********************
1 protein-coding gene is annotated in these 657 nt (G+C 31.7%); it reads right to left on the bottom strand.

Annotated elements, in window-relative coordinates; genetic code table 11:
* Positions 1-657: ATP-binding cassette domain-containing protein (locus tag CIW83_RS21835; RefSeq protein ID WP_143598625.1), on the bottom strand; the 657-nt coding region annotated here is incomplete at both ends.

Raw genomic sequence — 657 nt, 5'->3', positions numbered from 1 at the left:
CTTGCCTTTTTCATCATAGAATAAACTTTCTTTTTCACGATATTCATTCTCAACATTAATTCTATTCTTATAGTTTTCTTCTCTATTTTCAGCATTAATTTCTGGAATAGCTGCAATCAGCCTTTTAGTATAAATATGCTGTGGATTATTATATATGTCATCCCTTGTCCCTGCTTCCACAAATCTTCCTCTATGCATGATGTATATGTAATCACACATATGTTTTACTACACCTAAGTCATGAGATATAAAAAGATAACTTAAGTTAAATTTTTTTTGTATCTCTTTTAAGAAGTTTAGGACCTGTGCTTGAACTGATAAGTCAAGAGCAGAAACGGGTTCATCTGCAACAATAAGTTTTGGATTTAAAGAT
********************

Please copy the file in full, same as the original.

1 protein-coding gene is annotated in these 657 nt (G+C 31.7%); it reads right to left on the bottom strand.

Annotated elements, in window-relative coordinates; genetic code table 11:
* Positions 1-657: ATP-binding cassette domain-containing protein (locus tag CIW83_RS21835; RefSeq protein ID WP_143598625.1), on the bottom strand; the 657-nt coding region annotated here is incomplete at both ends.

Raw genomic sequence — 657 nt, 5'->3', positions numbered from 1 at the left:
CTTGCCTTTTTCATCATAGAATAAACTTTCTTTTTCACGATATTCATTCTCAACATTAATTCTATTCTTATAGTTTTCTTCTCTATTTTCAGCATTAATTTCTGGAATAGCTGCAATCAGCCTTTTAGTATAAATATGCTGTGGATTATTATATATGTCATCCCTTGTCCCTGCTTCCACAAATCTTCCTCTATGCATGATGTATATGTAATCACACATATGTTTTACTACACCTAAGTCATGAGATATAAAAAGATAACTTAAGTTAAATTTTTTTTGTATCTCTTTTAAGAAGTTTAGGACCTGTGCTTGAACTGATAAGTCAAGAGCAGAAACGGGTTCATCTGCAACAATAAGTTTTGGATTTAAAGAT